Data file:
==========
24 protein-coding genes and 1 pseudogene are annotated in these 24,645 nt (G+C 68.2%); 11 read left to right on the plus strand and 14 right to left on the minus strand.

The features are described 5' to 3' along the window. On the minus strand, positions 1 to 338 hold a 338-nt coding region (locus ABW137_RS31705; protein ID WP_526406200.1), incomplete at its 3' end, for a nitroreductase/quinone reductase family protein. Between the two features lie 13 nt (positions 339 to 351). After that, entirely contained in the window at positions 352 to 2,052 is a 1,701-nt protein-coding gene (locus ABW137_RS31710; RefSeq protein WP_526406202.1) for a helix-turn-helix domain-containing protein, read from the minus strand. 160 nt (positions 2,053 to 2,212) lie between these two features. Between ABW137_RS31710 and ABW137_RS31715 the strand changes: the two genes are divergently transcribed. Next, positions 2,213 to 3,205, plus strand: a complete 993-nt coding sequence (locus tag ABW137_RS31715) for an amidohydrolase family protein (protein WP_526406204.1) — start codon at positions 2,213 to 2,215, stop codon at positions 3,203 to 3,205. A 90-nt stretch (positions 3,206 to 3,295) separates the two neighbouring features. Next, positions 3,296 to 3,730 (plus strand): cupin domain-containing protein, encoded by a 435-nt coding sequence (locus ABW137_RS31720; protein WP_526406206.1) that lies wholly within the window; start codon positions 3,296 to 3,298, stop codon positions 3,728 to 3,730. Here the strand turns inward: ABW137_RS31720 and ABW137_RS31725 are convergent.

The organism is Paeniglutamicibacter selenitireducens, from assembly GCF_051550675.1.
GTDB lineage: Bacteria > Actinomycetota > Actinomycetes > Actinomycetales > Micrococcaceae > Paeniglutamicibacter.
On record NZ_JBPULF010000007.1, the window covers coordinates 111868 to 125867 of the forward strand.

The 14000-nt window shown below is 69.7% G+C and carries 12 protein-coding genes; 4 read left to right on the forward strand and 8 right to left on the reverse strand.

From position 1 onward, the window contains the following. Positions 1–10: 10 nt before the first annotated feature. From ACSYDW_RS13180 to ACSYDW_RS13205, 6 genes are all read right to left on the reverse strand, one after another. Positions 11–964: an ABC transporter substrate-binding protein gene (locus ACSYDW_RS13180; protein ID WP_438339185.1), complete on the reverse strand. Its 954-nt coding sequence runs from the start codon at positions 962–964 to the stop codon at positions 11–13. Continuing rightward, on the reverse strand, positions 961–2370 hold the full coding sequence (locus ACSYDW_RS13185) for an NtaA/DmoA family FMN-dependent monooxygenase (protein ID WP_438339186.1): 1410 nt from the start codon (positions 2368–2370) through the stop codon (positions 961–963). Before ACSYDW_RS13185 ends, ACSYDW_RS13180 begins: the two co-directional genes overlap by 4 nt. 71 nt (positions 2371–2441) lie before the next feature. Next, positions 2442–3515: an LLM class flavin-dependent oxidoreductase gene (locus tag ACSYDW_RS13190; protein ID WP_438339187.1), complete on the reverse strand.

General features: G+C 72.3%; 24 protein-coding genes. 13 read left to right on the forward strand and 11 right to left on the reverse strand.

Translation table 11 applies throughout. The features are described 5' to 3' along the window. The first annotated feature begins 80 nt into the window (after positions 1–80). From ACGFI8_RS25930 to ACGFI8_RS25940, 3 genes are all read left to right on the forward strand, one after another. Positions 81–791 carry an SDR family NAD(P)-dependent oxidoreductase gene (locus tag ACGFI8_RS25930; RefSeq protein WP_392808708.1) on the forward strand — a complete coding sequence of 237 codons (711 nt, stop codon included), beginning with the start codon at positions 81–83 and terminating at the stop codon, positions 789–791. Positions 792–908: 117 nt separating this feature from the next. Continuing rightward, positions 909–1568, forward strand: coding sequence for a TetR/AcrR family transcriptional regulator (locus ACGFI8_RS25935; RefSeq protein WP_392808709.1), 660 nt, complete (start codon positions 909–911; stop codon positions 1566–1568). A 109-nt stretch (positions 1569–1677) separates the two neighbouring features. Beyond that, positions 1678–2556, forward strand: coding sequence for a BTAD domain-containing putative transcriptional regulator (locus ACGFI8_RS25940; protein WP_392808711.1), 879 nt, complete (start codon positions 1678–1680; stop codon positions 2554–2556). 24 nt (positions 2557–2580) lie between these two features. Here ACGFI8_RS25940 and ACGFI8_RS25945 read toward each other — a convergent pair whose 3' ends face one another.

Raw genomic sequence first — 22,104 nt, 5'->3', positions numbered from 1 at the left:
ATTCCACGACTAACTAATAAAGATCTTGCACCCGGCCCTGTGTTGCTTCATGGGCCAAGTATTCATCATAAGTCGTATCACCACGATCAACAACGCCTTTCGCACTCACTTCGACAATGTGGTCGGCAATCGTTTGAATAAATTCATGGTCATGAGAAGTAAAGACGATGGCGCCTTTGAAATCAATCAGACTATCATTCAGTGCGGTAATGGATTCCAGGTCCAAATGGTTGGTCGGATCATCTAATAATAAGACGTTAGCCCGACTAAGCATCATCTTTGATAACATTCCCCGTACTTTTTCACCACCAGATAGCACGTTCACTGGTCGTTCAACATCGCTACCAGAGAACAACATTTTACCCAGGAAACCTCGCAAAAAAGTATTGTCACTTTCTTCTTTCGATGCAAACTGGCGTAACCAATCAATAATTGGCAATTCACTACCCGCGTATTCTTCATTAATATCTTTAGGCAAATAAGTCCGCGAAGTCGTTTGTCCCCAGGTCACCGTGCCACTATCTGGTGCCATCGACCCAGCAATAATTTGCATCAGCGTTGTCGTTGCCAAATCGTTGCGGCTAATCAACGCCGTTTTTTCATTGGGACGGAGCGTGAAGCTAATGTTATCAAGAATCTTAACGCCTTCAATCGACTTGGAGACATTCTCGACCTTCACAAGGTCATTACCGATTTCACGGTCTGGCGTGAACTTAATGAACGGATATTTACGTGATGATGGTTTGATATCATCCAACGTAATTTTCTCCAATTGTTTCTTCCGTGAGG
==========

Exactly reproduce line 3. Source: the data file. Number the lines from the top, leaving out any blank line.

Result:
The organism is Paeniglutamicibacter selenitireducens, from assembly GCF_051550675.1.